Indonesia is one of those countries that is a nightmare to visit by sailboat because six months in advance you are supposed to fill out gobs of paperwork telling the government exactly where you will be and when and with who (all hard to do when cruising) in addition to paying $500 for a cruising permit. I had done none of this of corse and there being no anchorage in the bay (200 feet steep to) went straight to the government dock and tied to an Indonesian coast guard vessel. I was greeted by a smiling army officer who helped us tie up and although he couldn't speak any English was very happy to see us and interested in the sailboat. I tried to explain in sign language that we were having some motor trouble and needed fuel and he seemed to insist he would get help.

I proceeded to the harbor masters office that was decorated full up with a Christmas tree and tinsel. Over the loud speaker they were playing 'I'm dreaming of a white Christmas' which I found ironic in the sweltering heat (we were only 2 degrees from the equator) and the fact that not a single person could speak a word of English. I finally seemed to get a nod of approval for being there by a lady in a helmet (she just arrived on her motorbike) in civilian cloths while everyone else in military uniforms didn't know what do with me.

When i got back to the boat the army officer had 4 Indonesians in military uniform at my disposal. To the sound of Christmas carols by Johnny Cash playing over the loudspeaker we began taking things apart. Only one of the four could speak a few words of English although he mixed up 'start' and 'stop' while we were trying to fix the transmission cable which nearly caused one guy to lose a finger, but besides that the guys seemed to know what they were doing and within a couple hours had everything working fine.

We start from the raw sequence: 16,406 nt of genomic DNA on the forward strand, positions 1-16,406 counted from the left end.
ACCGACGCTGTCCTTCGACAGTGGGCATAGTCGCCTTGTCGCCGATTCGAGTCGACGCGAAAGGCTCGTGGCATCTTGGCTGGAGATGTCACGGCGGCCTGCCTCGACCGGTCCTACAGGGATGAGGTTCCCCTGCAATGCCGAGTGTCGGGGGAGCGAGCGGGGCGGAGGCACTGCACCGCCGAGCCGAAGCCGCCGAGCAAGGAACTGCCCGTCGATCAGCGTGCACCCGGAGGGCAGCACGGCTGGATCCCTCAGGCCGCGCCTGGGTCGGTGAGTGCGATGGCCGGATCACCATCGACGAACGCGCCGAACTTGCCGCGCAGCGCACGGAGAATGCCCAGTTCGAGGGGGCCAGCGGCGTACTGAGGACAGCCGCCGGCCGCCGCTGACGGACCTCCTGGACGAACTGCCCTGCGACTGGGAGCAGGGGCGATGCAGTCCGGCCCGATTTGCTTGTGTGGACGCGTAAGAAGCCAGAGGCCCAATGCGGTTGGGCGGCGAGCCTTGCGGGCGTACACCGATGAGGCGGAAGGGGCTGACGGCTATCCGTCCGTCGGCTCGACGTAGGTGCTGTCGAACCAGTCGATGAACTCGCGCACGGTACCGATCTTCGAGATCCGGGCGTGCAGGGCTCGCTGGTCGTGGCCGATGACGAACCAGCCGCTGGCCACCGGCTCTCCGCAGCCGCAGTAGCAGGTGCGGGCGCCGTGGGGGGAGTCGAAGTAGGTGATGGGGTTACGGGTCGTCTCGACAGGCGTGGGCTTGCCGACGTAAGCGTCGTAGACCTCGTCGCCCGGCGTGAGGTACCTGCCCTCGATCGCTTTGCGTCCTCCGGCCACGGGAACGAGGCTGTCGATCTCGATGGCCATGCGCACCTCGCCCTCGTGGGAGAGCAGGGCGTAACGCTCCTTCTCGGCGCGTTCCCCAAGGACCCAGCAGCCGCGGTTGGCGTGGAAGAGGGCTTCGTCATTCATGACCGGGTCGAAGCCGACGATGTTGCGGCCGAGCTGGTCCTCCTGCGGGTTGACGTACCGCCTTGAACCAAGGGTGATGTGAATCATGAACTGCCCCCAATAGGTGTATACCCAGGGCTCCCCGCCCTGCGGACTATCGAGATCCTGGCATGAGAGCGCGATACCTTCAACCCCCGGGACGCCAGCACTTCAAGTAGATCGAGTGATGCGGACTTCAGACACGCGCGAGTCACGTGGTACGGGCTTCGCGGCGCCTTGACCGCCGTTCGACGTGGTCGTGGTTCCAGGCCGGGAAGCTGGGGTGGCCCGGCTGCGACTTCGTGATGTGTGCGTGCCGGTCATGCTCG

Earlier I had sent Ben with our leftover Kina from PNG to go do some provisioning. I bumped into him on the way out and he handed my hundreds of thousands of the local currency not knowing what it was worth saying he had to exchange it in the streets cause none of the banks would take Kina.

Jayapura has over 300,000 people and the hustle bustle of our first Asian city was sensory overload after being in the the slow paced tribal villages for the past several months. They even had a Kentucky Fried Chicken and having grown up less than an hour from the Kentucky state line your damn right I went and had some.

Getting fuel ended up being problematic due to there being a law against stations selling to anyone with jerry cans (probably due to the subsidized price and proximity to PNG where it is so much more expensive) . This was an issue because there was no way for us to put Bubbles on the road and drive to them which is what they wanted us to do. The language barrier didn't help and at one station (we spent hours driving from station to station) I caused quite the scene by a little self service (i became known as the crazy bearded white man who had been at sea too long) and was promptly banned from that station for life. In the end we got our fuel and at a little over a $1 a gallon was much better than the $10 per gallon we were paying just a few days before.

We managed to get all the fuel, water and provisions back to the boat just in time to have enough light to cast the lines. As the Christmas carols faded from the harbor masters loudspeaker the sound of the Koran came from a mosque loudspeaker on the other side of the bay (Indonesia is the most populous muslim country in the world).

The dozens of massive weird fishing contraptions we had passed coming in were now lit up with bright yellow, orange and blue lights make them appear to be the entire Klingon spaceship fleet floating in formation as the dark sky and dark sea were now one. I was at helm avoiding parked tankers and freighters while Ben was still busy tying down jerry jugs. I went to coil a dock line and heard Ben start yelling in French pointing to the front. I could see nothing with my view blocked by the dingy and held the boat hard to starboard. As we made the full turn our hull kissed the outrigger of a small trimaran and into view came a fisherman jumping up and down yelling (i love how animated Asians are) surrounded by small lanterns. Luckily no harm done and we kept a better eye to avoid the countless other dimly lit fisherman that littered the outer bay.

An hour later, back in open sea, we set course to Palau (700 nautical miles to the northwest) and with full tanks and provisioned up this time it looks like we'll make it.